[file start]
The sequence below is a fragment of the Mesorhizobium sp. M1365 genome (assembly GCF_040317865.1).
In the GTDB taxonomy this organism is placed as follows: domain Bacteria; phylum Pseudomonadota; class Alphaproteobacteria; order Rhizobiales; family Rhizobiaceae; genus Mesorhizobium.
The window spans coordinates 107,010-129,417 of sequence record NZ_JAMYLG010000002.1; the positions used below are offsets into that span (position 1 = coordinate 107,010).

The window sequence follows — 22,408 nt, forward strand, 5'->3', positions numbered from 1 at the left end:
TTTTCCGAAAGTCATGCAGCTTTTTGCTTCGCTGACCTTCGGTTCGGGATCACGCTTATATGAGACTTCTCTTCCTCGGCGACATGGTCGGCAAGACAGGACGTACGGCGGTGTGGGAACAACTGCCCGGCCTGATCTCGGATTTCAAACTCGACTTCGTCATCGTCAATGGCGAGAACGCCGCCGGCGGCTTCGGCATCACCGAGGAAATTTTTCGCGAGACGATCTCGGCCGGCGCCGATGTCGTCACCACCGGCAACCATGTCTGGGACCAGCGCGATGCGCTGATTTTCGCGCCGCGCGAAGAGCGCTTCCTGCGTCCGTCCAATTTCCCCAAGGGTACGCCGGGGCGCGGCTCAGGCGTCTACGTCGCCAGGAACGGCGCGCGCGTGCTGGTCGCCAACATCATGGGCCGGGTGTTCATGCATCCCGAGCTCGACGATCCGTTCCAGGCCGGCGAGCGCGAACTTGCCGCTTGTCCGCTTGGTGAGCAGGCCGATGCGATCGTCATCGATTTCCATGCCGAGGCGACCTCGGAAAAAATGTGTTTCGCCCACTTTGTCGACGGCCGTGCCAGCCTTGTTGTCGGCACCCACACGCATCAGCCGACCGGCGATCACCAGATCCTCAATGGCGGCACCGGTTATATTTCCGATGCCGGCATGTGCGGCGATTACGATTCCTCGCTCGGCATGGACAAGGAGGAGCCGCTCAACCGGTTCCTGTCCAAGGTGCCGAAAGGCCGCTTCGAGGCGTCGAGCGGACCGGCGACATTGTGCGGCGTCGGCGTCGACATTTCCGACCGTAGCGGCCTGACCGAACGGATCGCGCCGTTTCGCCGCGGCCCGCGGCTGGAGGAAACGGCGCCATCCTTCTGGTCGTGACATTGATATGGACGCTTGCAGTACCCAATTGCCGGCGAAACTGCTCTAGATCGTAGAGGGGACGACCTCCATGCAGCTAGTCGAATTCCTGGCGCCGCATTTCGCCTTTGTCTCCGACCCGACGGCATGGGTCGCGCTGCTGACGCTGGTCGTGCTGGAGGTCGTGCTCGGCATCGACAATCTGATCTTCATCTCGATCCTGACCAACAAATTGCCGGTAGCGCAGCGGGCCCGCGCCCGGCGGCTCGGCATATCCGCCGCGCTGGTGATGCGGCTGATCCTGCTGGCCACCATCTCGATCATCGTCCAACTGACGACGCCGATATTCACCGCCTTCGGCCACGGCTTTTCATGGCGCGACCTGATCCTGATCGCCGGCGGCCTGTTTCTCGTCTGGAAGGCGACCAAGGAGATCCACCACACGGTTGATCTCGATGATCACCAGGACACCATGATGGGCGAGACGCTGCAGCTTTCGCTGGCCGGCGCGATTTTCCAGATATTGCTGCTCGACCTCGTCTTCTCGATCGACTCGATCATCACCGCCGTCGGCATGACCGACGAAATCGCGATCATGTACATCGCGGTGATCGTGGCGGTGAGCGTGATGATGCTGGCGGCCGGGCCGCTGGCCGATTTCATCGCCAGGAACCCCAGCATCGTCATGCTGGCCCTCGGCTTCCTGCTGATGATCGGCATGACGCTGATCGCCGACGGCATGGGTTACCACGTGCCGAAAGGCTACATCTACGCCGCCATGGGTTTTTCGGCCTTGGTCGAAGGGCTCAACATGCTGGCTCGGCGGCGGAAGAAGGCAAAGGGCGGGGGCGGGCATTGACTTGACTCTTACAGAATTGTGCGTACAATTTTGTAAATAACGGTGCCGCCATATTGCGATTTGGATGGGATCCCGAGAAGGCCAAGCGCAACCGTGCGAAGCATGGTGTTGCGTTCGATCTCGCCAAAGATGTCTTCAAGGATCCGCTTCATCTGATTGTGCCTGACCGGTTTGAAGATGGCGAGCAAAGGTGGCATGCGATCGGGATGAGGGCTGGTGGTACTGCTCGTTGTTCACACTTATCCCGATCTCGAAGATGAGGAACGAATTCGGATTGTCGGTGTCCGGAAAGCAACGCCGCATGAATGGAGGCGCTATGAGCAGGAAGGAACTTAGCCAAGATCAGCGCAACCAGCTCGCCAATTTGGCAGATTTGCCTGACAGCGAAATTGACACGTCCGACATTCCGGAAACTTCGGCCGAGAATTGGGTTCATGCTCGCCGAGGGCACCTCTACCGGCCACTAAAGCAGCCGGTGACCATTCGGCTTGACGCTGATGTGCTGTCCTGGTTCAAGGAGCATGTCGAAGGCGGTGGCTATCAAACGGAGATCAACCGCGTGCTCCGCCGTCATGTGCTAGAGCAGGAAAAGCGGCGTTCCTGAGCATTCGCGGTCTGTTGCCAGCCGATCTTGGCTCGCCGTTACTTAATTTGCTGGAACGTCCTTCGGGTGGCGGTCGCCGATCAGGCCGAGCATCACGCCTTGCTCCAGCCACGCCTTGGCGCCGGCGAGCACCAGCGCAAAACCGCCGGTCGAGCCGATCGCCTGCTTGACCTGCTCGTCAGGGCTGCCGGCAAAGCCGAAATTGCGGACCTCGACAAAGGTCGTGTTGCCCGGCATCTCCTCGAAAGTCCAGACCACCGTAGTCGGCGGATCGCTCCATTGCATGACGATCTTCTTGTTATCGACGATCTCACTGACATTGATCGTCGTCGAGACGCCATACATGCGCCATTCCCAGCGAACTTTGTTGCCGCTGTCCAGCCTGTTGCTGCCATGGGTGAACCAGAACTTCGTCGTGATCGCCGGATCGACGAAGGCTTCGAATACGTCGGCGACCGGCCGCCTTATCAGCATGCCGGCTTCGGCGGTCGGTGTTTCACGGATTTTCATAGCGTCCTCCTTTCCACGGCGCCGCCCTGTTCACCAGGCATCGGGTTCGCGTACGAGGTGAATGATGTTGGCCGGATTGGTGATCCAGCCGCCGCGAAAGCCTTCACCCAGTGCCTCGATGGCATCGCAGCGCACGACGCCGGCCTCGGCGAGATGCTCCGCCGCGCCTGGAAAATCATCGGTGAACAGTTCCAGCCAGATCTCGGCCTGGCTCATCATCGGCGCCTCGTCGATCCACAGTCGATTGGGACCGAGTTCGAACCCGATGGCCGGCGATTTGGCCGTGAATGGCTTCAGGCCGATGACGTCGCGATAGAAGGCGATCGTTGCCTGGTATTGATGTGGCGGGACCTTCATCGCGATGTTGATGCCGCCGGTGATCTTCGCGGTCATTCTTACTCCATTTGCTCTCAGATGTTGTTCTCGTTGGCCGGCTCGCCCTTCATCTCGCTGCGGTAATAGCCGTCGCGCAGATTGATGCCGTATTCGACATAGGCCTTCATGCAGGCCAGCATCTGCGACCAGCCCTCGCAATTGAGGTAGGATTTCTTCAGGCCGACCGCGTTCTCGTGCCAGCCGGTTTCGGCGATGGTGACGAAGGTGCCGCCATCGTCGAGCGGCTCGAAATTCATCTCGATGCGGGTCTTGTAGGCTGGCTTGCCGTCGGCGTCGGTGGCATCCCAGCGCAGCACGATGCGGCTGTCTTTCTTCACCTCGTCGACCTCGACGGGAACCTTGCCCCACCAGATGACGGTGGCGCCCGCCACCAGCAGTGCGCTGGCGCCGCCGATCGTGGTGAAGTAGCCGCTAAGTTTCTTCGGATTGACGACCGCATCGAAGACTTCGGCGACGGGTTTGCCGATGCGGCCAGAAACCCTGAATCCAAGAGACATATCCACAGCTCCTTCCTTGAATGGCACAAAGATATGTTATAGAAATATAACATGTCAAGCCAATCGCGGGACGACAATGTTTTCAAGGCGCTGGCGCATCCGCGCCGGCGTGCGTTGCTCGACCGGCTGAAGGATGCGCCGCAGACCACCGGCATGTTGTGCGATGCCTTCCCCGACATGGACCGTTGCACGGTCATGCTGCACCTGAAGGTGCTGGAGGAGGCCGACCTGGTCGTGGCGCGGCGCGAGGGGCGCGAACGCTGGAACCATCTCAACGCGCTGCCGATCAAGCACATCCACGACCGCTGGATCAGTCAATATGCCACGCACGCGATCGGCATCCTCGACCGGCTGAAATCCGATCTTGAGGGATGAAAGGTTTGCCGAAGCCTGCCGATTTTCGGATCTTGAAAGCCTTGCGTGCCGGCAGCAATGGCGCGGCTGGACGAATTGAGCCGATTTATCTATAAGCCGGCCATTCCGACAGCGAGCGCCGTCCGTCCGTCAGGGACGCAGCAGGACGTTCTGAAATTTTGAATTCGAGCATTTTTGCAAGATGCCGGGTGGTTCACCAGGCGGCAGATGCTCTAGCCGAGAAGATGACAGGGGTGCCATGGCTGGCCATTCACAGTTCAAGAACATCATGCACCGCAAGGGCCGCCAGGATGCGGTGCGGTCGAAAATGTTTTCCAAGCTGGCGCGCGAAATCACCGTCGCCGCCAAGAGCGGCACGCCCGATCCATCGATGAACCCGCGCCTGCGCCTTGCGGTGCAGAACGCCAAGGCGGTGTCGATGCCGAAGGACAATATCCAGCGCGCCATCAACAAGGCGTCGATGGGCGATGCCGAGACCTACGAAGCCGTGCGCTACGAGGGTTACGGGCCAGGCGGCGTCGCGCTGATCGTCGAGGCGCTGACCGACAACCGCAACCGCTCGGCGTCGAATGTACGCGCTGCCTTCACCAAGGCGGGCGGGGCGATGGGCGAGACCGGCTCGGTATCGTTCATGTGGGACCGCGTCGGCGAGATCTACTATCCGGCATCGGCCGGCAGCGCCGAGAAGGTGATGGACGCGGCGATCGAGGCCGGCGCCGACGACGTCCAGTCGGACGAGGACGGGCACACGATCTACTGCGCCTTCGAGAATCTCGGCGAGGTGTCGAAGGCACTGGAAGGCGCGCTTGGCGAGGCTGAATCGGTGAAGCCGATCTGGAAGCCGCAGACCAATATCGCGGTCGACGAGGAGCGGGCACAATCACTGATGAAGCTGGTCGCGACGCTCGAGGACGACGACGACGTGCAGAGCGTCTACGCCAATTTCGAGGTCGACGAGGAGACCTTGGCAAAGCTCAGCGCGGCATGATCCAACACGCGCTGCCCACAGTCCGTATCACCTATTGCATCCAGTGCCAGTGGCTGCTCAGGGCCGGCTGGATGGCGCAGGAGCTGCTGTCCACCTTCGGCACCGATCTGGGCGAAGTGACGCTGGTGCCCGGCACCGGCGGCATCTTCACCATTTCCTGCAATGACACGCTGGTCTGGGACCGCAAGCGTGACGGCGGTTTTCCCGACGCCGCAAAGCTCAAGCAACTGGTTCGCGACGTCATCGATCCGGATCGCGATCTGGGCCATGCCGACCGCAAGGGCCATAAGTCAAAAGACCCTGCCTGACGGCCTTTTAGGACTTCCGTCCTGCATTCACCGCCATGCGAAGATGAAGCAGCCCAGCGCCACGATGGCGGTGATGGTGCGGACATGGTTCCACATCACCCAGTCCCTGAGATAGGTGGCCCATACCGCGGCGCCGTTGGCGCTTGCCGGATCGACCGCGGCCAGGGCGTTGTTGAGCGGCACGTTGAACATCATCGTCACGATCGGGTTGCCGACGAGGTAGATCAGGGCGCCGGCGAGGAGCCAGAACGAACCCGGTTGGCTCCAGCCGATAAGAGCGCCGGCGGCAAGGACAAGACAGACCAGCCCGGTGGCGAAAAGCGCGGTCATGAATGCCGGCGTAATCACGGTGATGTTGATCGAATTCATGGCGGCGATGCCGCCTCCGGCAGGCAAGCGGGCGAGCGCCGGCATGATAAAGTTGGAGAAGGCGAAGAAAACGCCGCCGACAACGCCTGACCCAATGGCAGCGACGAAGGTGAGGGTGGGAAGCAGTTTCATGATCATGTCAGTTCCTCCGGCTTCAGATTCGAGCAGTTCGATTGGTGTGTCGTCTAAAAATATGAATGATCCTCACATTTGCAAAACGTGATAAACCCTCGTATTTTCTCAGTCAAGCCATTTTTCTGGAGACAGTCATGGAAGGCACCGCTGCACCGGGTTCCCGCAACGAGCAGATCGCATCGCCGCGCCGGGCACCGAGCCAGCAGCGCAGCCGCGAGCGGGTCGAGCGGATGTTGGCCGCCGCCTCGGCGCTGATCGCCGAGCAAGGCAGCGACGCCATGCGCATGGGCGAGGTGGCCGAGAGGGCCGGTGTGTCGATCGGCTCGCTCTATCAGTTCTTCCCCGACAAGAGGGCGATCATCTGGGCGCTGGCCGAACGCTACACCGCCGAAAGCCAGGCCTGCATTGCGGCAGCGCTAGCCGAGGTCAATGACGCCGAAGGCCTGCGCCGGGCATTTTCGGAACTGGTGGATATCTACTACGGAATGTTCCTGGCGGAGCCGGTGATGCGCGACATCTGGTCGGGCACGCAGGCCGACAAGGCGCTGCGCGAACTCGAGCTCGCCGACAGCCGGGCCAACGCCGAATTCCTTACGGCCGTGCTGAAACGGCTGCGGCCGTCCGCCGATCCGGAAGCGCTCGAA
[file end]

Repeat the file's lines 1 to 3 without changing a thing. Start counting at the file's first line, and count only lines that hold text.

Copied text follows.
The sequence below is a fragment of the Mesorhizobium sp. M1365 genome (assembly GCF_040317865.1).
In the GTDB taxonomy this organism is placed as follows: domain Bacteria; phylum Pseudomonadota; class Alphaproteobacteria; order Rhizobiales; family Rhizobiaceae; genus Mesorhizobium.
The window spans coordinates 107,010-129,417 of sequence record NZ_JAMYLG010000002.1; the positions used below are offsets into that span (position 1 = coordinate 107,010).